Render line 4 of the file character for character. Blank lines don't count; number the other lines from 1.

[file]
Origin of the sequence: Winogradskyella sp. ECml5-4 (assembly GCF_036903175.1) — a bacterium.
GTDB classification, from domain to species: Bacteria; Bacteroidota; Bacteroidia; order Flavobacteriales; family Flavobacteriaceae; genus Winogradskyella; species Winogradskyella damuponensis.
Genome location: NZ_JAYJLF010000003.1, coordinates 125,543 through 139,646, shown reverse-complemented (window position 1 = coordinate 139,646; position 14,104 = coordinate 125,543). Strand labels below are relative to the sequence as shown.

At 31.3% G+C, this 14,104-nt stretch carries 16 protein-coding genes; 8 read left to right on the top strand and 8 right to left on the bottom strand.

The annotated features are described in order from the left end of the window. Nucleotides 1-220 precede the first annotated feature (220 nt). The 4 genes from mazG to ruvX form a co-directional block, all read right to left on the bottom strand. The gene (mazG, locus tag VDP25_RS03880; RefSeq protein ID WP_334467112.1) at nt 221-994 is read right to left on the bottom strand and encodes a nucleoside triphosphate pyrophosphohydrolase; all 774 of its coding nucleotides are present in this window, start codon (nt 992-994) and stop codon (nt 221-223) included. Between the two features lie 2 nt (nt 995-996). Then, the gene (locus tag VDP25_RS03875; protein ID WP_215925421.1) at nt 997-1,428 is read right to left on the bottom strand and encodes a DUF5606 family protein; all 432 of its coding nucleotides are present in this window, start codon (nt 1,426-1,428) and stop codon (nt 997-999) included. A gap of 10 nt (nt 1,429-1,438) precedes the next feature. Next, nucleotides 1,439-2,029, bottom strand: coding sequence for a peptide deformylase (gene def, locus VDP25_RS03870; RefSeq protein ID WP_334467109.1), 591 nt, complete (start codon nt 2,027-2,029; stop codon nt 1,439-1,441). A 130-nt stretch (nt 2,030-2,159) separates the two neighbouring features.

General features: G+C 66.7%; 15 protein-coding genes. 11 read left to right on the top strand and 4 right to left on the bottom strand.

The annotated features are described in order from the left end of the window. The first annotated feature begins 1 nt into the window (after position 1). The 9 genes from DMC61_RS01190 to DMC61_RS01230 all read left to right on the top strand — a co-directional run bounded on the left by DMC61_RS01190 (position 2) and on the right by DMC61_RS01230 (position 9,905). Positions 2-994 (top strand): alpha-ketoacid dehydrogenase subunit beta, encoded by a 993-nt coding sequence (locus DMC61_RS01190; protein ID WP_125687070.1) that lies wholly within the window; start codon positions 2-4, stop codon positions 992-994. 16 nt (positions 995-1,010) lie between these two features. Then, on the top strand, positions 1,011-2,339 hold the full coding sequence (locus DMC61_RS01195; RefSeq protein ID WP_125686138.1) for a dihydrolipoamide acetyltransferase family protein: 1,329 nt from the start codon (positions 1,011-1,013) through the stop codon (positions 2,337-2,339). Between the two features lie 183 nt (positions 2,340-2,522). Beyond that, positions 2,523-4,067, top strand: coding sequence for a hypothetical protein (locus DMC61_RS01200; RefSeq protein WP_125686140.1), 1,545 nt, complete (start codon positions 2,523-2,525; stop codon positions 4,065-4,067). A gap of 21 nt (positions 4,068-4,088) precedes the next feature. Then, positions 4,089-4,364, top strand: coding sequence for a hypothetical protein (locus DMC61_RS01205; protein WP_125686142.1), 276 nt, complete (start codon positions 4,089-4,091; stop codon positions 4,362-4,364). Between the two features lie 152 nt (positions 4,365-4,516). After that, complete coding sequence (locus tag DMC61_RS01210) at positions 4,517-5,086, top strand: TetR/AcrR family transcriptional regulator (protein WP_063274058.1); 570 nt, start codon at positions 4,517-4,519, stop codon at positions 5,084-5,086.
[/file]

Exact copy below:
At 31.3% G+C, this 14,104-nt stretch carries 16 protein-coding genes; 8 read left to right on the top strand and 8 right to left on the bottom strand.